Israel, as God’s vine in the Old Testament, was a great disappointment because it yielded only rotten fruit; that is, they refused to give God love and obedience. The scriptures we have already covered provide a very graphic picture of Israel’s failure and many poignant passages for Jesus to draw upon. 

Jesus with all believers “abiding” in Him is the TRUE VINE—the true fulfillment of God’s plan for His people. This new society of God’s people—Christians—originates from Jesus Christ and is united to Him as branches are to a vine. God the Father is the gardener, the cultivator of the vine and the branches. Here is where it gets tricky, because believers, both true and false, are pictured here as the branches. 

The fruitful branches are true believers who, by their living union with Christ, produce much fruit. However, a true believer can break the union. The Father cuts off every branch that doesn’t produce fruit. Those who become unproductive and turn back from following Christ are cut off from the vine. Just what kind of fruit does God expect of us? Fruit is not limited to bringing others to Christ. 

Notice these verses in John chapter 15: “If ye abide in me, and my words abide in you, ye shall ask what ye will, and it shall be done unto you” (verse 7). Answered prayer is a very important fruit to have produced in your life. Jesus speaks of “joy” as being fruit that He desires to remain in you fully. “These things have I spoken unto you, that my joy might remain in you, and that your joy might be full” (verse 11).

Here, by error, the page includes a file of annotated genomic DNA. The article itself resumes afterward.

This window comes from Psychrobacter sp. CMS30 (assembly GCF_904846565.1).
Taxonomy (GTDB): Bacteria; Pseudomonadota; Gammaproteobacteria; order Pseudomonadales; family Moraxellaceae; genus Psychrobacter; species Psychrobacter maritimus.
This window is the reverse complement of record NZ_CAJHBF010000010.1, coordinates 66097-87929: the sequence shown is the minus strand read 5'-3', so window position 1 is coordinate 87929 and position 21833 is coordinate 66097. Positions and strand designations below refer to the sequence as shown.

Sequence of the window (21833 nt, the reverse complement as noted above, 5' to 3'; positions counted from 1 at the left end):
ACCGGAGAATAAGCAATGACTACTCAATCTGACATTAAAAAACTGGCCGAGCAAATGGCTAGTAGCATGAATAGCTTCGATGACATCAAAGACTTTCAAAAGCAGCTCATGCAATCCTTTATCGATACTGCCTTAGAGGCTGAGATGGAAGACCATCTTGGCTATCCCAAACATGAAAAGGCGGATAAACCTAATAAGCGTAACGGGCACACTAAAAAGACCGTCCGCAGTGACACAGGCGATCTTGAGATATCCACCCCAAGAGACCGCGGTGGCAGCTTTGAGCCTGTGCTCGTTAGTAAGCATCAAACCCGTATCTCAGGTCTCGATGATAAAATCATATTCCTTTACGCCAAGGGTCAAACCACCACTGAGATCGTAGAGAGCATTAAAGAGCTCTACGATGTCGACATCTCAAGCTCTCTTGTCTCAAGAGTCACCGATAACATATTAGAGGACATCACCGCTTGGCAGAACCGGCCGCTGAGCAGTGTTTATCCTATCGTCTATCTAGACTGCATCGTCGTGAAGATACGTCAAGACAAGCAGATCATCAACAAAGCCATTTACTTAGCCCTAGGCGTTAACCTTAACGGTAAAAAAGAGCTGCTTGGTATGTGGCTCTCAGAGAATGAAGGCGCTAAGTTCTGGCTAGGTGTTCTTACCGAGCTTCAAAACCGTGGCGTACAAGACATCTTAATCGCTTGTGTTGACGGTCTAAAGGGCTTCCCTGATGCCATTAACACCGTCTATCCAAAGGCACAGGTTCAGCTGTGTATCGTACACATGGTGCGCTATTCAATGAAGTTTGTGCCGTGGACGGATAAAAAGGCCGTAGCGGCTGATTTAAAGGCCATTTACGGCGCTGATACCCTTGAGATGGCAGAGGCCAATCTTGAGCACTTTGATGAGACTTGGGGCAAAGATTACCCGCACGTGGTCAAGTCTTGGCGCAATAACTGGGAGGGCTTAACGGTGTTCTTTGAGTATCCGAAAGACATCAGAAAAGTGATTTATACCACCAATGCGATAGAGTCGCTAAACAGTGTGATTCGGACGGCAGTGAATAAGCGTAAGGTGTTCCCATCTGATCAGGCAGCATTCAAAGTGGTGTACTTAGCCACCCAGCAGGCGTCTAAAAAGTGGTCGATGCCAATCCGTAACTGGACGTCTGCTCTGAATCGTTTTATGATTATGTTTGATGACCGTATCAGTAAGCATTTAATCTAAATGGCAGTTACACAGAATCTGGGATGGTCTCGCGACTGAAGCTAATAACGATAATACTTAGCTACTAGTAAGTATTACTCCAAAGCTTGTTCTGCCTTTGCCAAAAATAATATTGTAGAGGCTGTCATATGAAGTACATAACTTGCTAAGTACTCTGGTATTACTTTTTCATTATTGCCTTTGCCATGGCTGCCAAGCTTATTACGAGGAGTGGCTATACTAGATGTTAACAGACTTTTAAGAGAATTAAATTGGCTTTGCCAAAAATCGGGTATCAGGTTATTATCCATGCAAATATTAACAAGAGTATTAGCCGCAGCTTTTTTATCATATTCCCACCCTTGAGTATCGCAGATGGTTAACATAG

He also gives us a commandment that involves loving one another. “This is my commandment, that ye love one another, as I have loved you” (verse 12). We are to love each other as Jesus loved us, and He loved us enough to lay down His life. Most likely for us there will not be any need to die in place of someone, but there are other ways to practice sacrificial love, such as listening, helping, encouraging, and giving. 

“But the fruit of the Spirit is love, joy, peace, longsuffering, gentleness, goodness, faith. meekness, temperance: against such there is no law” (Galatians 5:22-23). The apostle Paul’s introduction of the word fruit is filled with meaning. The meaning he conveyed is of a full harvest of virtues. Fruit is a by-product; it takes time to grow and requires care and cultivation. It is the Spirit that produces the fruit. We must get in tune with the Spirit through drawing close to God. This will allow us to exhibit the fruit of the Spirit. This exhibiting of the fruit of the Spirit is not accomplished by our works, but simply because the Holy Spirit abides in us—if we are true Christians.